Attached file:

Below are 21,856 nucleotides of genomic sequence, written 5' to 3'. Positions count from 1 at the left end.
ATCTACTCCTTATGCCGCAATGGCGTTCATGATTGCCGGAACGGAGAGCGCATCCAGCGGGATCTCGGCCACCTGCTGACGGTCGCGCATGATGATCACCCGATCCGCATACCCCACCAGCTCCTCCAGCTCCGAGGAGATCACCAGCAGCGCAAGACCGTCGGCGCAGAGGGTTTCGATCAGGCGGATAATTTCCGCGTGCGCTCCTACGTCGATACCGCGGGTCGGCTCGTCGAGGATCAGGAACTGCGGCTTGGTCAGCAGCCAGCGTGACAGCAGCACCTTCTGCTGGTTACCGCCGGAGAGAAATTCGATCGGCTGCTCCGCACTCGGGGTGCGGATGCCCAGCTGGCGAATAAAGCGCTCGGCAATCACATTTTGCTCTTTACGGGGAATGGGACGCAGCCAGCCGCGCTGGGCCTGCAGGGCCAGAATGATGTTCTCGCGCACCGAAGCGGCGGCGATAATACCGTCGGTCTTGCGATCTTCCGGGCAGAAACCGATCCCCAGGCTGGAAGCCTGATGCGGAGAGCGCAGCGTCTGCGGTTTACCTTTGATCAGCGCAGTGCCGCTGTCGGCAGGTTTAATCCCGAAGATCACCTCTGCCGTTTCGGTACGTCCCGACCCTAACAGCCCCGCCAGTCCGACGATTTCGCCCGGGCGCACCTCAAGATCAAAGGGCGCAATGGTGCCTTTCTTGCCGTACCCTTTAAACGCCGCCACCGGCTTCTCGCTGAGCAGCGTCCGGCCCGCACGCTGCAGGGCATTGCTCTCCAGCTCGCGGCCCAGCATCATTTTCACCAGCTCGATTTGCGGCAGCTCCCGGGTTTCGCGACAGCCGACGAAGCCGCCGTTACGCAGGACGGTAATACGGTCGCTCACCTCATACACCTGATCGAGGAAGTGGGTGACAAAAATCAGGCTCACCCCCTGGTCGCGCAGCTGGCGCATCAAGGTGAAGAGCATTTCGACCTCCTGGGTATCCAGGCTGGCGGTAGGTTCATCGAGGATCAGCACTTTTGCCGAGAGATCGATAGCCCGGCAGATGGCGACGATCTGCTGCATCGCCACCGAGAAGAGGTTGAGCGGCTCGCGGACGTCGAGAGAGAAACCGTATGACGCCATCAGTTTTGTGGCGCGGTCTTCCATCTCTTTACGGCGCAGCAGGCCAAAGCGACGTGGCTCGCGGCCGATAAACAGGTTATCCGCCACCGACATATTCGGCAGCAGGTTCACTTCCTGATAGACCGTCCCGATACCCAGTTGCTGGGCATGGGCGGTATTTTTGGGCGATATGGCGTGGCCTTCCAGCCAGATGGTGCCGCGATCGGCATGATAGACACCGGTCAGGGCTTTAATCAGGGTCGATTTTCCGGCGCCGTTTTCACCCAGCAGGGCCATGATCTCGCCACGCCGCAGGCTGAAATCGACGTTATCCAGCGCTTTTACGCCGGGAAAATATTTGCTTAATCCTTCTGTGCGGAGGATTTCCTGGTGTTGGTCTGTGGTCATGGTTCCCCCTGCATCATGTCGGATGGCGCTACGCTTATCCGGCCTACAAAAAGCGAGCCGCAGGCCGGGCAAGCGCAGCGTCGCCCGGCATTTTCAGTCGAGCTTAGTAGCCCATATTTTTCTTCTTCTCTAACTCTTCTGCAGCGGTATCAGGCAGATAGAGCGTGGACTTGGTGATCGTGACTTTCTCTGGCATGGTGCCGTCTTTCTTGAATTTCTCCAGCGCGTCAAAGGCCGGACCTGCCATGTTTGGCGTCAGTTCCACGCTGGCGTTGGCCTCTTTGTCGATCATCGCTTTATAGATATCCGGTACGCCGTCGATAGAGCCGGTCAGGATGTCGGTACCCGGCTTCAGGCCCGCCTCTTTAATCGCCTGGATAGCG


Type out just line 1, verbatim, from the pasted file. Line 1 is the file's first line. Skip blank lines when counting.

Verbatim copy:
Below are 21,856 nucleotides of genomic sequence, written 5' to 3'. Positions count from 1 at the left end.